As we drove along Territorial Road in Oregon’s Lorane Valley below the King Estate, I could tell right away that things had changed. A gigantic hayfield was still banking the boundary, but beyond that, last year’s young vineyards had filled out, and more vineyards were visible on the north slope. Our last visit to King Estate gave us the impression of a winery fit for royalty. This time we got the sense of entering a castle village – a thousand acre, Tilth-certified, organic Camelot.
Once situated in the tasting room with our guide, Quentin Ransone, we put a good dent in the wine list before our friends from Eugene – Carolyn, Jody and Bob – joined us for more tasting and dinner in the King Restaurant.
King is famous for its organically grown pinot gris and pinot noir, bottled as estate/sourced Signature and estate-grown Domaine labels.
Acrobat and Next offer drink now, affordable pinot gris, pinot noir and riesling grown responsibly in Oregon and Washington. The NxNW (North by Northwest) labels feature terroir-driven syrah and cabernet sauvignon sourced from the Willamette Valley, Columbia Valley and Walla Walla. All of the wines rocked and we took home a healthy array, including the delicious 2008 Three Bees Pinot Gris, a small lot made from a single vineyard near the estate’s bee hive, and the elegant 2008 Next Pinot Noir.
I found myself agreeing with the most of the descriptions on the tasting menu, so I’ll just go with them here.
While the sun sank to the west around 8pm, it cast a beautiful glow on the Eastern hills just as we were seated on the patio and draped with plush blankets. The view was so vivid, it looked like a mural.
Using local and estate grown ingredients, Chef Michael Landsberg has put together an excellent menu that is both rustic and sophisticated, and features inventive meaty and vegetarian items.
Quentin had recommended the crab cakes and pork chops, so we went for both. The crab cakes were the most pillowy I’d ever tasted, with not a hint of oiliness, and were served with an intriguing sauce of fennel, pickled melon, and roasted garlic.
The 2009 Signature Pinot Gris with its 3% tang of gewürtztraminer beautifully complimented the cakes and our entrees.
Carolyn and Bob had the Seared Halibut with sugar snap peas, fennel confit, corn, fingerling potatoes, lemon-basil nage. The halibut was perfectly flaky and the pea/corn sauce was inspired. Bill loved his Roasted Smoked Chicken with caramelized parsnips and carrots, local mushrooms, asparagus, sherry chicken jus. Tender, earthy, and savory. Jody’s vegetarian Cannelloni was stuffed with local mushrooms, Fern’s Edge goat cheese, smoked tomato vinaigrette and roasted vegetables, and was literally mouth watering. The tender, juicy Smoked Sweet Briar Farms Pork Chop came topped with roasted peaches and ringed with spicy pioppini mushrooms and a polenta that was creamy as mashed potatoes.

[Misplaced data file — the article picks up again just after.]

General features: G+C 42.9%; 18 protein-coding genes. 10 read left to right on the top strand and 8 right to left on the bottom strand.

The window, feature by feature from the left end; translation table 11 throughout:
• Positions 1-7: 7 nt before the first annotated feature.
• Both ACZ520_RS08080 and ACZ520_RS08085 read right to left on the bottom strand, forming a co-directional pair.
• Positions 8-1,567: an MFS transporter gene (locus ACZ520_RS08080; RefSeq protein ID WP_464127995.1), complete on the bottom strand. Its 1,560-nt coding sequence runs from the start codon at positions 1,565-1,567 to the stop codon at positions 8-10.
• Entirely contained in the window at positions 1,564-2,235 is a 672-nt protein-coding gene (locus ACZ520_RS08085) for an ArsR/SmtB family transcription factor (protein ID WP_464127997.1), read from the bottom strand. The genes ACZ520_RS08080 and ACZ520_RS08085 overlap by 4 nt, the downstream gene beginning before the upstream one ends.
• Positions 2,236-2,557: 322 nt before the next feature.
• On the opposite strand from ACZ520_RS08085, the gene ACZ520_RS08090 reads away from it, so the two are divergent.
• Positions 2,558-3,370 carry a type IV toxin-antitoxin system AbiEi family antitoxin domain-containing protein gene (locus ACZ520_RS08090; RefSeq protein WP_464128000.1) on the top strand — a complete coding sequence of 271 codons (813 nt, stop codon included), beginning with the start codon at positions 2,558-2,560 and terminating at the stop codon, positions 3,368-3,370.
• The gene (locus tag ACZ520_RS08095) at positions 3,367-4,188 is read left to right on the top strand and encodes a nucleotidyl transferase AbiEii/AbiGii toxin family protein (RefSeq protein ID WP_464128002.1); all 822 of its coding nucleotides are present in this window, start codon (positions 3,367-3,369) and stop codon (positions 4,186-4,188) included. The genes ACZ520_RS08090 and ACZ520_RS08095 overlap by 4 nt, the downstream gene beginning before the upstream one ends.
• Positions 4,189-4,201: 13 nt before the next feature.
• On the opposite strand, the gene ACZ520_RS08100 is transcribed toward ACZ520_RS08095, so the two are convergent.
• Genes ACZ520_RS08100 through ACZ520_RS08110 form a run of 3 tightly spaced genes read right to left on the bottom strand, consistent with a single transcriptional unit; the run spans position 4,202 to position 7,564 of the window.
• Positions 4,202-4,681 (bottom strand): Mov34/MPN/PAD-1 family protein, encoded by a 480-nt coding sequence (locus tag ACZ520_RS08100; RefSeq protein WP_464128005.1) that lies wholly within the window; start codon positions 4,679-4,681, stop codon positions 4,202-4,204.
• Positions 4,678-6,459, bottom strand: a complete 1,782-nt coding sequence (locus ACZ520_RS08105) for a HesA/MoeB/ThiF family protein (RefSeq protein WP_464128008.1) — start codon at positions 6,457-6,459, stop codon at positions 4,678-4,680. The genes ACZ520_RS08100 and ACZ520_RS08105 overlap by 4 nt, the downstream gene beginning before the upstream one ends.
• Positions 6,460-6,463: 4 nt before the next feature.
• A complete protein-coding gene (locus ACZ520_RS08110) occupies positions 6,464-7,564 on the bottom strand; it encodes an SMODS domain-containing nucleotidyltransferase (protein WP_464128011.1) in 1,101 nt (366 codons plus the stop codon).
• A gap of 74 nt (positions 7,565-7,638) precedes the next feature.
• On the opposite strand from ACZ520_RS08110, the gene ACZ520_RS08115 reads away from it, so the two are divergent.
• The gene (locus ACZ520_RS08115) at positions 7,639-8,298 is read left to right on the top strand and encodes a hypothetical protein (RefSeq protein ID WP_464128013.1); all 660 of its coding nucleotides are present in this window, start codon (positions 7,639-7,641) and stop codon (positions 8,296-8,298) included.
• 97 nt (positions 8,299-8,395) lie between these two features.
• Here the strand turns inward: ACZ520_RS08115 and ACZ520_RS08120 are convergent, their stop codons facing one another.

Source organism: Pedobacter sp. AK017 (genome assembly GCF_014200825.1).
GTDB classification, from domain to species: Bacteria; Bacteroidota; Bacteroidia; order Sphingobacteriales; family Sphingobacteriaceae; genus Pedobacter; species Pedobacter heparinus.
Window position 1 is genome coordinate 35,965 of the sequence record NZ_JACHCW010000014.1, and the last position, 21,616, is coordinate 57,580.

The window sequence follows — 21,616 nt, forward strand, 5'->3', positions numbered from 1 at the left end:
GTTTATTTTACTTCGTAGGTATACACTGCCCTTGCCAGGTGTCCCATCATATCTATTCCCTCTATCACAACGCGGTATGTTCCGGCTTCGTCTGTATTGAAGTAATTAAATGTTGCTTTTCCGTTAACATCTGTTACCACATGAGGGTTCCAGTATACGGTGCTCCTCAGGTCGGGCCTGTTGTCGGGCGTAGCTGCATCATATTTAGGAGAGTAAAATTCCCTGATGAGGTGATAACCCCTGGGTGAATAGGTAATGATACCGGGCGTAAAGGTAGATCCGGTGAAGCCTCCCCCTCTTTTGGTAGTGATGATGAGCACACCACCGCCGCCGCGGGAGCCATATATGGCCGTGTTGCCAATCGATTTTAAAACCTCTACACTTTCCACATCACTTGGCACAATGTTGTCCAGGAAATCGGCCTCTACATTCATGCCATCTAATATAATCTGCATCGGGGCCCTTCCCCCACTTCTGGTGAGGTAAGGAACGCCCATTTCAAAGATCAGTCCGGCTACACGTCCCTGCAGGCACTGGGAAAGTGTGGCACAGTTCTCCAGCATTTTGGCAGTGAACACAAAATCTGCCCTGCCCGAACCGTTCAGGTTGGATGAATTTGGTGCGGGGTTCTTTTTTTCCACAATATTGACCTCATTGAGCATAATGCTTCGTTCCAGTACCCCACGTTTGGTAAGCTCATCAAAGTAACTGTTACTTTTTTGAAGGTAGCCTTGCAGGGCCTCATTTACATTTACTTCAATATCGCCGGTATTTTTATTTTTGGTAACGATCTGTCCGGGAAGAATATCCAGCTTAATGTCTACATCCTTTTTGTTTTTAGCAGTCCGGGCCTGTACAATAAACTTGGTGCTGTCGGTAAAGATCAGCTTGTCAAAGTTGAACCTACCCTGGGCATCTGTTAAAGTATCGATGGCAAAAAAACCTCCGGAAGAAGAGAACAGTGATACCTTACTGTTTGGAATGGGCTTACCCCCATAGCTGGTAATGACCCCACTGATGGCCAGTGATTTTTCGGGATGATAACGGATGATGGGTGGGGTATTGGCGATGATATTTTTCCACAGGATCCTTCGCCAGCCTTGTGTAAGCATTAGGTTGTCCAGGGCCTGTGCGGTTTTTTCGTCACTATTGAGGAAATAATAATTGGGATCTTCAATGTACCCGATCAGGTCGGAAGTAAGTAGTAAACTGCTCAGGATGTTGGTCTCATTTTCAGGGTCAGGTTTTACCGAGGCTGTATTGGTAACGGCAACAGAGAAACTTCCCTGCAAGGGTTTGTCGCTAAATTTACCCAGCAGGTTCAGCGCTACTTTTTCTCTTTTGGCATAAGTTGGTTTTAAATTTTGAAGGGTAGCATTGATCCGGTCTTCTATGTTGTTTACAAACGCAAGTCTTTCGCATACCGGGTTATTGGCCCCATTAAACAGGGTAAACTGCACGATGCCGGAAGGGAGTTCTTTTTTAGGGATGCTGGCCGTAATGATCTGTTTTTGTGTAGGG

The whole meal went beautifully with the 2008 Signature Pinot Noir, which we finished while sitting back and watching the stars glow.
(See more pics of our dinner and the estate.)
Meats served in the restaurant get aged and smoked in the King charcuterie, which is next to the bakery, across from the greenhouses, down the hill near the Vineyard Pavilion. Our entrees had been a little late, owing to the pork dish, and we joked that someone had to run out and kill the pig. The next morning, we realized they probably ran down to the charcuterie to slice a fresh chop.
We met up with head gardener, Jessie Russell, who presented us with a bowl of plump raspberries to nibble as she showed us what’s growing on.
Seasonally, she oversees production of apples, pears, plums, blueberries, raspberries and strawberries, beets, broccoli, carrots, cauliflower, cucumbers, eggplant, garlic, leeks, lettuce, onions, peppers, potatoes, pumpkins, radish, salad greens, shallots, squash, Swiss chard, basil, bay leaf, chives, fennel, lavender, lemon verbena, marjoram, rosemary, sage, thyme, as well as flowers such as; daffodils, dahlias, Echinacea, gladiolas, gypsophilia, iris, lilies, peonies, snapdragons, sunflowers and zinnias.
All of that is either cooked into the lunch and dinner menu, made into jams or lotions for sale in the tasting room, or is outright donated to local communities.
King Estate has greenhouses I would die to have. Complete with high-power lights, industrial fans, overhead irrigation and hot water tubes beneath the beds, these greenhouse are used for raising organic grape vines, vegetables and fruits, even in the cool winter months. Jessie said the lights suck so much power they are rarely used.
But that may change after the next project is completed; solar panels planted on the other side of the estate, down among the wetlands. The panels should provide for most, if not all of King’s Estates power needs. It gives me a buzz just thinking about it.
And I didn’t even mention the basketball court-sized compost piles.
The King Estate Restaurant is open daily from 11am to 9pm, with the tasting room pouring until 8:30 pm. How many wineries are open that late, anywhere?
Just say you’re riding with the King.